H D - S E N S E I

A view on Blu-ray by Gary W. Tooze


BIG [Blu-ray]


(Penny Marshall, 1988)



Review by Gary Tooze



Theatrical: 20th Century Fox

Video: 20th Century Fox



Region: 'A'-locked (as verified by the Momitsu region FREE Blu-ray player)

Extended Runtime: 2:10:25

Theatrical Runtime: 1:44:12

Disc Size: 40,303,549,981 bytes

Extended Feature Size: 25,989,869,568 bytes

Theatrical Feature Size: 20,766,609,408 bytes

Average Bitrate: 26.57 Mbps

Chapters: 32

Case: Standard Blu-ray case

Release date: May 12th, 2009



Aspect ratio: 1.85:1

Resolution: 1080p

Video codec: MPEG-4 AVC Video



DTS-HD Master Audio English 3654 kbps 5.1 / 48 kHz / 3654 kbps / 24-bit (DTS Core: 5.1 / 48 kHz / 1509 kbps / 24-bit)
Dolby Digital Audio English 224 kbps 2.0 / 48 kHz / 224 kbps
Dolby Digital Audio English 224 kbps 2.0 / 48 kHz / 224 kbps
DUBs: Dolby Digital Audio French 224 kbps 2.0 / 48 kHz / 224 kbps
Dolby Digital Audio Portuguese 224 kbps 2.0 / 48 kHz / 224 kbps
Dolby Digital Audio Spanish 224 kbps 2.0 / 48 kHz / 224 kbps



English, English (SDH), French, Chinese (traditional and simplified), Korean, Portuguese, Spanish, none



• Theatrical and Extended Cuts

Big Brainwashing Audio documentary with DVD producer Pete Vantrella with contributors Anne Spielberg and Gary Ross (theatrical version only)

• 8 Deleted Scenes including 5 with introduction by director Penny Marshall (12:00)

• Exclusive featurettes: Big Beginnings (16:31), Chemistry of a Classic (23:45), The Work of Play (10:00)

• AMC Backstory - BIG (21:16)

• Carnival Party Newswrap (1:32)

• Trailers





Description: Twelve-year-old Josh yearns to be "big," and when he makes that wish at a carnival, his dream becomes reality: He awakens the next morning as a 30-year-old man! Josh (Tom Hanks) heads for Manhattan, where he lands a job at a toy company and draws the attention of a beautiful co-worker (Elizabeth Perkins). His child's-eye view helps Josh climb the ranks, but despite his corporate-world coup, he finds himself pining for all he left behind.



The Film:

''Big'' is also less coy than its fellows about the adolescent sexuality of its hero. At 13, Josh is old enough to experience sexual curiosity and even romantic stirrings about the women he meets in his newly grownup form. And ''Big'' handles this possibility gracefully instead of dodging it, as some of the earlier films have taken pains to do. On the other hand, ''Big'' is also true to a 13-year-old boy's potential for indifference to the opposite sex, so that a woman who asks to spend the night with Josh may be invited, but only halfheartedly, to sleep over in the adjoining bunk bed.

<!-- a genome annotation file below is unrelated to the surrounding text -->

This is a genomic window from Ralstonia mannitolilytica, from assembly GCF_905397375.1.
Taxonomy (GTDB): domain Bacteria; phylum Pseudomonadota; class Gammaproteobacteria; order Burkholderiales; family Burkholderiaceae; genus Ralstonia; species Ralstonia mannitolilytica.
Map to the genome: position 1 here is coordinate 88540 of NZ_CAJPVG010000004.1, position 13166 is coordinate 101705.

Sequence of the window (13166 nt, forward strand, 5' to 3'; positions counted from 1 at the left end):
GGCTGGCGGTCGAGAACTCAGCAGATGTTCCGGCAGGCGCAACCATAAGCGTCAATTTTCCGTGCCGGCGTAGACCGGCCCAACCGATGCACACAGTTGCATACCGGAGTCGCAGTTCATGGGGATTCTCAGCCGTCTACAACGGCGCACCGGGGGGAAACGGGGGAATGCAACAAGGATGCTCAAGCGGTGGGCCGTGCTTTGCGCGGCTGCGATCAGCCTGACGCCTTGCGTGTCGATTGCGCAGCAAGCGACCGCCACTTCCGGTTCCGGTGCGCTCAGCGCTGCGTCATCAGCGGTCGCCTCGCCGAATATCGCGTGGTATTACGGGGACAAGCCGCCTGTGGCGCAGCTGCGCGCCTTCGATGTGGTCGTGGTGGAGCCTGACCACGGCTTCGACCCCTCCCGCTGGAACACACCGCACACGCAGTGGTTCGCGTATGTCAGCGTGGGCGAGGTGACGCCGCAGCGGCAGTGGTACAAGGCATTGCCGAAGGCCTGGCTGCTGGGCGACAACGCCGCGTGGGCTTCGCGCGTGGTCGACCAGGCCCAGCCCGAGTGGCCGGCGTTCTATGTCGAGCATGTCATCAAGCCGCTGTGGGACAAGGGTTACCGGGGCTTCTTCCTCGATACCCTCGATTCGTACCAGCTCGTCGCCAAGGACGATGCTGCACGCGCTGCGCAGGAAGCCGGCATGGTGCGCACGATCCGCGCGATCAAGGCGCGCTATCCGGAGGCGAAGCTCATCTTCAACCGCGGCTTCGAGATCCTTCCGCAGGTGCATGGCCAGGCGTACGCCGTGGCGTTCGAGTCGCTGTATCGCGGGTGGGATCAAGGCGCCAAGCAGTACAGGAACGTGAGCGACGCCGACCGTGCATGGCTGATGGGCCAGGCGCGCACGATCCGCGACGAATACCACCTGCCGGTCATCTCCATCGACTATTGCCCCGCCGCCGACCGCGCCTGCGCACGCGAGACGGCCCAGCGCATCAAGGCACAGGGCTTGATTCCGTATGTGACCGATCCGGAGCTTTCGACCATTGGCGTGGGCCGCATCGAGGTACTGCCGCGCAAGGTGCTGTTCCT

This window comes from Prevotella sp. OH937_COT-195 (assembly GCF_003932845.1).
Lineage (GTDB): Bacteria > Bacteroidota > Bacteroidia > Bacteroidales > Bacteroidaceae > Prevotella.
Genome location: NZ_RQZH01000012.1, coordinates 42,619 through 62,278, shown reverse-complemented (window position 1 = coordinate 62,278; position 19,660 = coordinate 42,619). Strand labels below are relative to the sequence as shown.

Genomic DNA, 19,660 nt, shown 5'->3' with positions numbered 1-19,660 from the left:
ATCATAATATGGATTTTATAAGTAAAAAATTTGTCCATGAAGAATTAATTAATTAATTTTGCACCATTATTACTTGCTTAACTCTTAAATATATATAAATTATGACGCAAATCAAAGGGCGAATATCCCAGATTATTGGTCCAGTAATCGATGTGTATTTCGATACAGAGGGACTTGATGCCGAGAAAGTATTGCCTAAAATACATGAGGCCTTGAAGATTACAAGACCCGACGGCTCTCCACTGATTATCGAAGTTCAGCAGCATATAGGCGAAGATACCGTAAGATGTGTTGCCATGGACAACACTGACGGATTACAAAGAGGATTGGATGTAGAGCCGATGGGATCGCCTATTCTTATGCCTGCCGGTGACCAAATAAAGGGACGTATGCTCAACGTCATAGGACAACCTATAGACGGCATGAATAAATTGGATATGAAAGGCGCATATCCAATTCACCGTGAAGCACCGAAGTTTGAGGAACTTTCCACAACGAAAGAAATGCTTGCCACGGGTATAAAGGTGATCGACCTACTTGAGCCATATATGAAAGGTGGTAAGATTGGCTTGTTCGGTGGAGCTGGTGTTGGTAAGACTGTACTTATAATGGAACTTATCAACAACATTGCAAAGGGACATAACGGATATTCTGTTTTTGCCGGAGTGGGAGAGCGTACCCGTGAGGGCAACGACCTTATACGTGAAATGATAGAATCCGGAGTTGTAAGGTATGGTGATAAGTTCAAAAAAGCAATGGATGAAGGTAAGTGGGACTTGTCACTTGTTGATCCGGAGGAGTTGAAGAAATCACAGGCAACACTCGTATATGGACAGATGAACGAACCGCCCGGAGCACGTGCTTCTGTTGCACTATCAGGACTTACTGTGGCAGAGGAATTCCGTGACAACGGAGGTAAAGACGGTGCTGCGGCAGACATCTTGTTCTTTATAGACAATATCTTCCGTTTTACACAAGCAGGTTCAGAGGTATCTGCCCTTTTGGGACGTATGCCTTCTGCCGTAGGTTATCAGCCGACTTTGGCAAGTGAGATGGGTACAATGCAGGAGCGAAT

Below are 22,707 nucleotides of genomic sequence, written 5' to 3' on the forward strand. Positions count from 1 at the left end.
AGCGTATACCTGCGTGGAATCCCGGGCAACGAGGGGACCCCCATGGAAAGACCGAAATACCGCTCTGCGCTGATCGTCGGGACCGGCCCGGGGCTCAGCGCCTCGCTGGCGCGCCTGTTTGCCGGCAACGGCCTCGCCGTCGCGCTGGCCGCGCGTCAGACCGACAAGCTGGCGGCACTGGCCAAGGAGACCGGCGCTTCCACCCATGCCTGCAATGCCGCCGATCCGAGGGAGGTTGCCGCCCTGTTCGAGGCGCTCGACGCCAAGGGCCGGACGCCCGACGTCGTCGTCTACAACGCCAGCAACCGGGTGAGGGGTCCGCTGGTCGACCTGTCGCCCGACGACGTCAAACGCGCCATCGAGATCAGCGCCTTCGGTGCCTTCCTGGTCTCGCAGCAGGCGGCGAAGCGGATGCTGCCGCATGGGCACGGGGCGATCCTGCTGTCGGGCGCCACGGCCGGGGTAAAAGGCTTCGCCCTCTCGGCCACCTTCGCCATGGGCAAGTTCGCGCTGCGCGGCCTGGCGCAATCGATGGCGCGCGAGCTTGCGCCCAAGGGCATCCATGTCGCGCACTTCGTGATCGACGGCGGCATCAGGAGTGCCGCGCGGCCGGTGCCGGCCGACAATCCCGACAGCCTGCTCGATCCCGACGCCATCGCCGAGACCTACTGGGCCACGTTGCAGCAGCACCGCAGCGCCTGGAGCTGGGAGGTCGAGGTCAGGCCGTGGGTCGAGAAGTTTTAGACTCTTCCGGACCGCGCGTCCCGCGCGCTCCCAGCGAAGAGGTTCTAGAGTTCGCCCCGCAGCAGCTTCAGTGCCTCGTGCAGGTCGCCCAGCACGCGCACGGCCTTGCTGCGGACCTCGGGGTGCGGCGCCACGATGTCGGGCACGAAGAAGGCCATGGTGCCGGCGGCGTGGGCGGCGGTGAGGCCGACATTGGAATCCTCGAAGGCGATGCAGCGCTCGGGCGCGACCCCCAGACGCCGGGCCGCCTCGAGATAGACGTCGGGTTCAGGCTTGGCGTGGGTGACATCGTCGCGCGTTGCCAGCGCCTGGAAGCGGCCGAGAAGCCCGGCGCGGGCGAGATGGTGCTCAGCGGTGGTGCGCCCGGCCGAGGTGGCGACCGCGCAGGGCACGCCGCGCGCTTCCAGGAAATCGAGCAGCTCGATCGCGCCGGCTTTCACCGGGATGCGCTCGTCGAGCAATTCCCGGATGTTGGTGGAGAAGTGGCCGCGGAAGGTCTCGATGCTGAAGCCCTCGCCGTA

As written by Gary Ross and Anne Spielberg and directed by Penny Marshall, ''Big'' also has a warmer, more engaging personality than its predecessors. Its success as a buoyant summer comedy will owe a lot to the cleverness with which the small details have been selected, from the opening shot of a video game (which tells the player he is in a cave surrounded by ''the carcasses of slain ice dwarfs,'' thus nicely encapsulating the 13-year-old's sense of adventure) to the means by which the newly transformed Josh makes his first appearance. As Josh wakes up, the morning after having made a wish to an exotic-looking contraption at an amusement park, a pair of hairy legs emerge from his bed and a loud thud is heard as he drops to the floor. The next thing seen is Mr. Hanks, running frantically through Josh's room wearing too-small underwear with cartoon pictures on the back.

Excerpt from Janet Maslin at the NY Times located HERE



Image :    NOTE: The below Blu-ray captures were ripped directly from the Blu-ray disc.